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The percentage of global market cap that U.S. equities make up has fallen from 35% at the start of 2007 to 28.35% at the moment. At the start of 2007, China made up just 1.89% of global market cap, ranking 12th out of the top 18 countries. Chinese equities currently rank second and make up 8.12% of global market cap! China is followed by Japan, the UK, France and Hong Kong.

Over the past year, there has been a significant shift in these numbers. Developed countries like the U.S., Japan, the UK and France have all suffered at the expense of China, India, Hong Kong and Brazil -- all considered "emerging."

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Largest Stocks in the World -- Citi Falls Off the Charts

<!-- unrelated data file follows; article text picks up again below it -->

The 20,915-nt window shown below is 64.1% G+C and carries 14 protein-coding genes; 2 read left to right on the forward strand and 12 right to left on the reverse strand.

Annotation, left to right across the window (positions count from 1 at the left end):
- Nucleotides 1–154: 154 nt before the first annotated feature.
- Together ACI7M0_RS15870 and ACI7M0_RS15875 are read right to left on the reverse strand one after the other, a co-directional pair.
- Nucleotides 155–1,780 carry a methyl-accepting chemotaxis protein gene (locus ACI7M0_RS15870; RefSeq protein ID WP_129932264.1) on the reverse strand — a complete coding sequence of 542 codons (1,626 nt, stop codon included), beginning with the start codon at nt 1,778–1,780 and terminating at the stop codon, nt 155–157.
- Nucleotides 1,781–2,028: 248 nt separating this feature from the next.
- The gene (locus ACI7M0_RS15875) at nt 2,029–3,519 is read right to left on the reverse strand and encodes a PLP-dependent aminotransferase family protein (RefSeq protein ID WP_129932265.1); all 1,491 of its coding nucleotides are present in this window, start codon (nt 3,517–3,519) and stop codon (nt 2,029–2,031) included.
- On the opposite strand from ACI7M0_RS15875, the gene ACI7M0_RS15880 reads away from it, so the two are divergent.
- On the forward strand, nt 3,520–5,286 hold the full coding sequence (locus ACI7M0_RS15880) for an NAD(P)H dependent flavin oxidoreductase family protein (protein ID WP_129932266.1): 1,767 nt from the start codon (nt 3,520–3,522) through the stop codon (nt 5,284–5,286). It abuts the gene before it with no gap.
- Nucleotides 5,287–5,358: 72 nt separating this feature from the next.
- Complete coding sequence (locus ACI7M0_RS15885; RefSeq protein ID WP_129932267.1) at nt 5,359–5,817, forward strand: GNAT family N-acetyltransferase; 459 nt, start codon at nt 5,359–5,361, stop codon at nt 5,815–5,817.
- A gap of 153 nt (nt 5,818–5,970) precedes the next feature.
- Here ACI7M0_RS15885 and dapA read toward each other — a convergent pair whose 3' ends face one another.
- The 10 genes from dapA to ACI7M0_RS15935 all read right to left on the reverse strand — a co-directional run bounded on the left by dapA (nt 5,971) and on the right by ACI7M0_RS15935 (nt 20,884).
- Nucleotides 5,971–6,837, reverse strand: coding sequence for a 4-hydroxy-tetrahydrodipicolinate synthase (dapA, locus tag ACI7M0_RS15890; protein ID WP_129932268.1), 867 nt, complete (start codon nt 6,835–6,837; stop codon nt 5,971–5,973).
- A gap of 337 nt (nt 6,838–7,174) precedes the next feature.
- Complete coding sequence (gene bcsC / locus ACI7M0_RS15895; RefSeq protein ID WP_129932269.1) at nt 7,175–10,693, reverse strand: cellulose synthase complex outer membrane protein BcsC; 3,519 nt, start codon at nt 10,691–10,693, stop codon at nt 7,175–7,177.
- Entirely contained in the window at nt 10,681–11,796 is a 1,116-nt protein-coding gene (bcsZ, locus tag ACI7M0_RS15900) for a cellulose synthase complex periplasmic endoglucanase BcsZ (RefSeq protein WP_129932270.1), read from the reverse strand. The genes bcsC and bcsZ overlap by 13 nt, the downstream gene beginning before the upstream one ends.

Back in October, we highlighted a list of the largest companies in the world by market cap. Just three months ago, Citigroup (NYSE:C) was the 13th largest company in the world. Now the company doesn't even crack the top 50 (currently ranks 51st).

After another IPO in Shanghai in November, PetroChina (NYSE:PTR) became the largest company in the world and made headlines as the first trillion dollar company. While it still ranks number one in its quest for global dominance, it has lost quite a bit of its value since then and is now worth just under $700 billion. PetroChina is followed by Exxon (NYSE:XOM), General Electric (NYSE:GE) and Gazprom.

To be fair to Citi, HSBC (HBC) and Banc of America (NYSE:BAC) also dropped off the top 25 list. At financial stocks' expense, Wal-Mart (NYSE:WMT) and Johnson & Johnson (NYSE:JNJ) moved into the top 25, while Google (NASDAQ:GOOG), Berkshire (NYSE:BRK.A) (NYSE:BRK.B) and Procter (NYSE:PG) were able to move higher up the list. Google is currently the 18th largest company in the world.

Poor Citi.

Source: Global Equity Market Caps: U.S. Loses Ground to China